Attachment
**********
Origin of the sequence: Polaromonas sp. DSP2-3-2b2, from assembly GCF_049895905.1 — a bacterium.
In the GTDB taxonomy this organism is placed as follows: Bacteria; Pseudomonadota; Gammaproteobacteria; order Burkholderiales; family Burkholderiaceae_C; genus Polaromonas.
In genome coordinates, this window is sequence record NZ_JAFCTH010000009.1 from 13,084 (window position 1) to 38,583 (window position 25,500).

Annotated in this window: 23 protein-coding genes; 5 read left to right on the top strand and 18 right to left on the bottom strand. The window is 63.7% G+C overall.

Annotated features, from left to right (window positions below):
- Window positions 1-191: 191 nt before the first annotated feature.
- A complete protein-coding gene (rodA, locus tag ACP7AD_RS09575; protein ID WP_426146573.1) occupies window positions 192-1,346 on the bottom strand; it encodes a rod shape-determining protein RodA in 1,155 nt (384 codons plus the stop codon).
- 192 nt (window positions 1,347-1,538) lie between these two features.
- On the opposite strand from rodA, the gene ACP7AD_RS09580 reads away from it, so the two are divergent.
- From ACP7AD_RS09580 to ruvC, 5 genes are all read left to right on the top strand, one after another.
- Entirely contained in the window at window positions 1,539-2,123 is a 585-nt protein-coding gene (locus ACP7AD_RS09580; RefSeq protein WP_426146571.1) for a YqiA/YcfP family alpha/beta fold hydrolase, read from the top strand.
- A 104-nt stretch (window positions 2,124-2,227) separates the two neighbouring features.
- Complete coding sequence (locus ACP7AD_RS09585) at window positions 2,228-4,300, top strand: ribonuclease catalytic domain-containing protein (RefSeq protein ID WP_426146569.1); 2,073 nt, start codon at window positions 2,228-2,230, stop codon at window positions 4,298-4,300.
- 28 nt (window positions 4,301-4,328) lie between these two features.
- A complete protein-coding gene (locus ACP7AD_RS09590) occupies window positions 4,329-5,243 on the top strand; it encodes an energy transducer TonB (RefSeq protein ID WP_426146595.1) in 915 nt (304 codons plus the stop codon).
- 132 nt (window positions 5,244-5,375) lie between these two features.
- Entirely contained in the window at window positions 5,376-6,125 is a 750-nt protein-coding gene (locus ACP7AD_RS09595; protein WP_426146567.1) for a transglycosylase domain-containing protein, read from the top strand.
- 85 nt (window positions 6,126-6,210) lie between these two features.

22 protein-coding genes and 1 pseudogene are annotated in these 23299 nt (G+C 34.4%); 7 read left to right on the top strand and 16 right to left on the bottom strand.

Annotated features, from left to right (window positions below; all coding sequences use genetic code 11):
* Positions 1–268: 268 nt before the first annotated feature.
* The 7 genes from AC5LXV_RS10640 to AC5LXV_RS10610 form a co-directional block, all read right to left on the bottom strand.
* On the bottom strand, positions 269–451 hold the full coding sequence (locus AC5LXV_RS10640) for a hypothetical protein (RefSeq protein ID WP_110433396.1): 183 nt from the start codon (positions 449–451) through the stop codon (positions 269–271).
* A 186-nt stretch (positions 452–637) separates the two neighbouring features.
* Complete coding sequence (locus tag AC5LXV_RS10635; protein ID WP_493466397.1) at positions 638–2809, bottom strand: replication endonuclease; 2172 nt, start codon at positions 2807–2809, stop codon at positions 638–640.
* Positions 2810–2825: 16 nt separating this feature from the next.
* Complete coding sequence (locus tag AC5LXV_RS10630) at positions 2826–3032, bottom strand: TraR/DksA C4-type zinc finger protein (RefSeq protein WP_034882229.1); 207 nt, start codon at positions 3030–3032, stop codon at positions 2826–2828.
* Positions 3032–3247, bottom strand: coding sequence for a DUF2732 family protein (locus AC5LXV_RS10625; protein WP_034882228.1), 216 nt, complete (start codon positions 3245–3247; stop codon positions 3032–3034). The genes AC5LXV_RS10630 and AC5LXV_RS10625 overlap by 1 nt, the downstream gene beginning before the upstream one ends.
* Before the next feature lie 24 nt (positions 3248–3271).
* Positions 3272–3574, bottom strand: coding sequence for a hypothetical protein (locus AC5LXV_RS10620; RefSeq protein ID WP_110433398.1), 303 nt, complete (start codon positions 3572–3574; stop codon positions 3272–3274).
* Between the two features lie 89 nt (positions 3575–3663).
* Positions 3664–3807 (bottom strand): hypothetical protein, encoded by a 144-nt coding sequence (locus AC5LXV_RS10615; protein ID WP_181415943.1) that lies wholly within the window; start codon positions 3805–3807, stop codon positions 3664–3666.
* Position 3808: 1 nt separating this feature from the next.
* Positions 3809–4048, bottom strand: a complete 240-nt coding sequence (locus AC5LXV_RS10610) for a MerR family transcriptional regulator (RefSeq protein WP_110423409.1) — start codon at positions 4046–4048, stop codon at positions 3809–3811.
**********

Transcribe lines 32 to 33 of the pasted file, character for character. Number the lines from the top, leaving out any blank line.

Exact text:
* Positions 3664–3807 (bottom strand): hypothetical protein, encoded by a 144-nt coding sequence (locus AC5LXV_RS10615; protein ID WP_181415943.1) that lies wholly within the window; start codon positions 3805–3807, stop codon positions 3664–3666.
* Position 3808: 1 nt separating this feature from the next.